Australia is lagging behind the US and UK in the Gov 2.0 space, adoption is beginning to gain momentum, at least according to CEO of digital democracy company Delib, Chris Quigley.
Quigley, who recently launched the documentary Digital Democracy Down Under, says that Gov 2.0 in Australia has enabled more transparency in governance.
“There's a real sense of energy in the Australian Gov 2.0 space at the moment, with a lot of drive to use Web 2.0 technologies to create a more participative and transparent form of governance,” he says.
“As with all these things, it starts with small steps and will hopefully gain momentum.”
Quigley says Delib’s experience of working with Gov 2.0 clients in the US and UK drove the company to seek a fresh perspective on Gov 2.0.
“I've been working with governments in the UK and US in the last few years helping them achieve their Gov 2.0 goals, so I was interested to get an insight into what was happening in Australia,” he says.
“As a generalisation, I'd say that Australia is about one year behind the UK and two years behind the US.”
Despite being behind in some ways, Quigley says that Australia’s approach to Gov 2.0 mandates are more advanced than in other countries; the South Australian state government being one example of a government making organisation-wide Web 2.0 impact through its strategic plan.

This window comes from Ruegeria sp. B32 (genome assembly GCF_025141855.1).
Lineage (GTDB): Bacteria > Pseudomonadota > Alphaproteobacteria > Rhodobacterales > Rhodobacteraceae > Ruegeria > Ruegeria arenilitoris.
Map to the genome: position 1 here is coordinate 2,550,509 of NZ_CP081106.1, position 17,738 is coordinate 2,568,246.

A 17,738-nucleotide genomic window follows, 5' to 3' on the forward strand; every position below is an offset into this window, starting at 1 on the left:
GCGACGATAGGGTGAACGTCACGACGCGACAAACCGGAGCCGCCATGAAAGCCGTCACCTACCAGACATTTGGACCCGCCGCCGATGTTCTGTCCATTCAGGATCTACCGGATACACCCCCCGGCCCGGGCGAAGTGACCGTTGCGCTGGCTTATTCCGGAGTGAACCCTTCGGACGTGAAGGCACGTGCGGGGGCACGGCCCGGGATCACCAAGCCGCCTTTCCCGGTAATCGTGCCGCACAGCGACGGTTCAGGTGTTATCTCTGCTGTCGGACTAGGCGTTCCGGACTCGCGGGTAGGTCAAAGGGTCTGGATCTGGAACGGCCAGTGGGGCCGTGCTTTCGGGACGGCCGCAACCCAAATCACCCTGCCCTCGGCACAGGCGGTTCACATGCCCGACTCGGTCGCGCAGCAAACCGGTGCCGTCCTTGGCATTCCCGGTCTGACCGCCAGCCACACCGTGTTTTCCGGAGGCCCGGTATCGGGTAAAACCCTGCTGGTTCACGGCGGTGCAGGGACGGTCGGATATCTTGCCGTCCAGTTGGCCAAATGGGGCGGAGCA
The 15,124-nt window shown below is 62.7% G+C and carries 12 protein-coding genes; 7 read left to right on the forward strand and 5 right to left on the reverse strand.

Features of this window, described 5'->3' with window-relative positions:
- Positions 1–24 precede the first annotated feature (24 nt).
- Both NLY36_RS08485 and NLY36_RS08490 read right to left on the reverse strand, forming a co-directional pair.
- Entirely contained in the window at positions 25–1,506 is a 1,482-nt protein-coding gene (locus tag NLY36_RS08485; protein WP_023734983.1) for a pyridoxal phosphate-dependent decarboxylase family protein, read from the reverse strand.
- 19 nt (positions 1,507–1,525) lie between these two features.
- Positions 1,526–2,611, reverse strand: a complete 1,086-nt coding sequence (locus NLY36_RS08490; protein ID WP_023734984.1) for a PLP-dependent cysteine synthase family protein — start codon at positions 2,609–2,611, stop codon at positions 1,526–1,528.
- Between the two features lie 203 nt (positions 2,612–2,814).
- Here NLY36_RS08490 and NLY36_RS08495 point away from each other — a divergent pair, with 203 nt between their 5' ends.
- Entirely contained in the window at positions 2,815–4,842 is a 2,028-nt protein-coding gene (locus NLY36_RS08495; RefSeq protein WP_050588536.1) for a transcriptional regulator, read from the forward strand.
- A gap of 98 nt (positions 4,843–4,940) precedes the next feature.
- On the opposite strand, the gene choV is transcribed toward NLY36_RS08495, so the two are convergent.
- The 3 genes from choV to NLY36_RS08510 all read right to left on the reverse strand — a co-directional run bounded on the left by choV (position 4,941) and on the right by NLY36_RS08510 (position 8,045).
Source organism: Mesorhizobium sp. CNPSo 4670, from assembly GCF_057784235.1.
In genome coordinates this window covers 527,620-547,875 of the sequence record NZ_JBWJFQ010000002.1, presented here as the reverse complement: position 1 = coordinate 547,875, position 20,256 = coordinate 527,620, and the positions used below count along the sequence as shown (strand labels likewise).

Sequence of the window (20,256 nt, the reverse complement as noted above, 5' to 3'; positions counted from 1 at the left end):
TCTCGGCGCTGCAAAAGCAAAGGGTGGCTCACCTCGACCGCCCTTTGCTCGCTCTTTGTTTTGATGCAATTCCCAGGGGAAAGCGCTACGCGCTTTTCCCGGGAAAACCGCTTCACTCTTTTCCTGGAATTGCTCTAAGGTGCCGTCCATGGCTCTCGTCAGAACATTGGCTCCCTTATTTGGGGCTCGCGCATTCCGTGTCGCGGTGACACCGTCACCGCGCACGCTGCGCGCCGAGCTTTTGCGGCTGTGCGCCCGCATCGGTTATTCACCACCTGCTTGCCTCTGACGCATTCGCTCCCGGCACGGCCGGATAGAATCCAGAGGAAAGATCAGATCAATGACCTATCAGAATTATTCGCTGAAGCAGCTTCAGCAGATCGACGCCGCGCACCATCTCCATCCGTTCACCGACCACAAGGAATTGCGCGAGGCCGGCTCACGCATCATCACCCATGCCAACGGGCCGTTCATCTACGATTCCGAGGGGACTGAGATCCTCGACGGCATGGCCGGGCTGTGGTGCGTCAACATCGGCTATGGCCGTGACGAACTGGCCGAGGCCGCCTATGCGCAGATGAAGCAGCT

“It was great to see the South Australian government embedding Web 2.0 strategies at the heart of their strategic plan, allowing citizens to [give] feedback online as well as via more traditional methods,” he says. “I think this provides a real insight into how things will work as standard in the future.”
Quigley says another standout performer was the Victorian Government because of its decision to drive Gov 2.0 adoption from the top. Victoria was recognised at last months 2011 Excellence in eGovernment Awards.
Quigley’s findings validate information from the Australian Government Information Management Office (AGIMO) which last month noted there has been mass adoption of Twitter and Facebook by government agencies.
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